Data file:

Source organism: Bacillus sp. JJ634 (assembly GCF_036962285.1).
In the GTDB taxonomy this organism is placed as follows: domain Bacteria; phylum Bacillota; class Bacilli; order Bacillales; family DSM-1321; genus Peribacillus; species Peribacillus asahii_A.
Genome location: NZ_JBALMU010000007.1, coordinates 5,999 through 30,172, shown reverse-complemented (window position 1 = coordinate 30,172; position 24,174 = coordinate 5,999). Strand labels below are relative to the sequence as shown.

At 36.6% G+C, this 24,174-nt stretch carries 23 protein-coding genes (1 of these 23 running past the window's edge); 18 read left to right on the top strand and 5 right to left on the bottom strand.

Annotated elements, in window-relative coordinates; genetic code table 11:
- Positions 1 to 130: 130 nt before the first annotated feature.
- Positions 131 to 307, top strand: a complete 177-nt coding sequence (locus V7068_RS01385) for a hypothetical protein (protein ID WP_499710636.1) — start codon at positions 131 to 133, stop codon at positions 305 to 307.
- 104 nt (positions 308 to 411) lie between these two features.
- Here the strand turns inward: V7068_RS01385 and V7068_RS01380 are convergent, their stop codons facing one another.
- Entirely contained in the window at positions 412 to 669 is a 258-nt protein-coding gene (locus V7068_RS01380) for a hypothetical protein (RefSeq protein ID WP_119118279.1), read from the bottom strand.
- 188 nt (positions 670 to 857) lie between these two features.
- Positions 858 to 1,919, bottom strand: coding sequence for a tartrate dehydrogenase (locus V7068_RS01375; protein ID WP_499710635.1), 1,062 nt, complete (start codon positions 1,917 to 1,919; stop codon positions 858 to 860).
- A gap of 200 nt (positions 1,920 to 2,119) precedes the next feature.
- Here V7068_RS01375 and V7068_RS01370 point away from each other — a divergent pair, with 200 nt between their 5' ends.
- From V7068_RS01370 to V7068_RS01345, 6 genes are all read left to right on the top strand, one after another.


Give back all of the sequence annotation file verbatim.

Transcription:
Source organism: Bacillus sp. JJ634 (assembly GCF_036962285.1).
In the GTDB taxonomy this organism is placed as follows: domain Bacteria; phylum Bacillota; class Bacilli; order Bacillales; family DSM-1321; genus Peribacillus; species Peribacillus asahii_A.
Genome location: NZ_JBALMU010000007.1, coordinates 5,999 through 30,172, shown reverse-complemented (window position 1 = coordinate 30,172; position 24,174 = coordinate 5,999). Strand labels below are relative to the sequence as shown.

At 36.6% G+C, this 24,174-nt stretch carries 23 protein-coding genes (1 of these 23 running past the window's edge); 18 read left to right on the top strand and 5 right to left on the bottom strand.

Annotated elements, in window-relative coordinates; genetic code table 11:
- Positions 1 to 130: 130 nt before the first annotated feature.
- Positions 131 to 307, top strand: a complete 177-nt coding sequence (locus V7068_RS01385) for a hypothetical protein (protein ID WP_499710636.1) — start codon at positions 131 to 133, stop codon at positions 305 to 307.
- 104 nt (positions 308 to 411) lie between these two features.
- Here the strand turns inward: V7068_RS01385 and V7068_RS01380 are convergent, their stop codons facing one another.
- Entirely contained in the window at positions 412 to 669 is a 258-nt protein-coding gene (locus V7068_RS01380) for a hypothetical protein (RefSeq protein ID WP_119118279.1), read from the bottom strand.
- 188 nt (positions 670 to 857) lie between these two features.
- Positions 858 to 1,919, bottom strand: coding sequence for a tartrate dehydrogenase (locus V7068_RS01375; protein ID WP_499710635.1), 1,062 nt, complete (start codon positions 1,917 to 1,919; stop codon positions 858 to 860).
- A gap of 200 nt (positions 1,920 to 2,119) precedes the next feature.
- Here V7068_RS01375 and V7068_RS01370 point away from each other — a divergent pair, with 200 nt between their 5' ends.
- From V7068_RS01370 to V7068_RS01345, 6 genes are all read left to right on the top strand, one after another.